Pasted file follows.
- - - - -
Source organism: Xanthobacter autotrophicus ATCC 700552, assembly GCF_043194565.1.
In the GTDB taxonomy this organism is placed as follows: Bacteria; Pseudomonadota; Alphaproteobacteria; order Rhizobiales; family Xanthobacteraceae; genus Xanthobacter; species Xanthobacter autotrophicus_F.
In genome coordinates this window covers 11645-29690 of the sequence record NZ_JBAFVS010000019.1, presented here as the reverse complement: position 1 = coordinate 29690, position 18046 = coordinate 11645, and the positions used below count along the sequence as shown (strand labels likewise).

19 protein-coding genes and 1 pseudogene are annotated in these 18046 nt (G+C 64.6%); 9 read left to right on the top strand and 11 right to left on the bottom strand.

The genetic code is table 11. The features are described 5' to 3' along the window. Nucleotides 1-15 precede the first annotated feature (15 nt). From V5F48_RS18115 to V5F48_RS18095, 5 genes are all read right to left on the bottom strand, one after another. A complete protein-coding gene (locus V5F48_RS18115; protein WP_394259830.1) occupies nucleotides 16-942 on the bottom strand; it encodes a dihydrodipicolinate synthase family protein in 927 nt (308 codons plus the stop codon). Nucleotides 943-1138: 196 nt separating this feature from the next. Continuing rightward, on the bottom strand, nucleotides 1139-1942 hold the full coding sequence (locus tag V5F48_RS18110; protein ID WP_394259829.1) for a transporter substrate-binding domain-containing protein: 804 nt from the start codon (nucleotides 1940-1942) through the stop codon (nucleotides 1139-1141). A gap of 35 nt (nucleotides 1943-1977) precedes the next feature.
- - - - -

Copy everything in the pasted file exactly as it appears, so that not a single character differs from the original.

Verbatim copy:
Source organism: Xanthobacter autotrophicus ATCC 700552, assembly GCF_043194565.1.
In the GTDB taxonomy this organism is placed as follows: Bacteria; Pseudomonadota; Alphaproteobacteria; order Rhizobiales; family Xanthobacteraceae; genus Xanthobacter; species Xanthobacter autotrophicus_F.
In genome coordinates this window covers 11645-29690 of the sequence record NZ_JBAFVS010000019.1, presented here as the reverse complement: position 1 = coordinate 29690, position 18046 = coordinate 11645, and the positions used below count along the sequence as shown (strand labels likewise).

19 protein-coding genes and 1 pseudogene are annotated in these 18046 nt (G+C 64.6%); 9 read left to right on the top strand and 11 right to left on the bottom strand.

The genetic code is table 11. The features are described 5' to 3' along the window. Nucleotides 1-15 precede the first annotated feature (15 nt). From V5F48_RS18115 to V5F48_RS18095, 5 genes are all read right to left on the bottom strand, one after another. A complete protein-coding gene (locus V5F48_RS18115; protein WP_394259830.1) occupies nucleotides 16-942 on the bottom strand; it encodes a dihydrodipicolinate synthase family protein in 927 nt (308 codons plus the stop codon). Nucleotides 943-1138: 196 nt separating this feature from the next. Continuing rightward, on the bottom strand, nucleotides 1139-1942 hold the full coding sequence (locus tag V5F48_RS18110; protein ID WP_394259829.1) for a transporter substrate-binding domain-containing protein: 804 nt from the start codon (nucleotides 1940-1942) through the stop codon (nucleotides 1139-1141). A gap of 35 nt (nucleotides 1943-1977) precedes the next feature.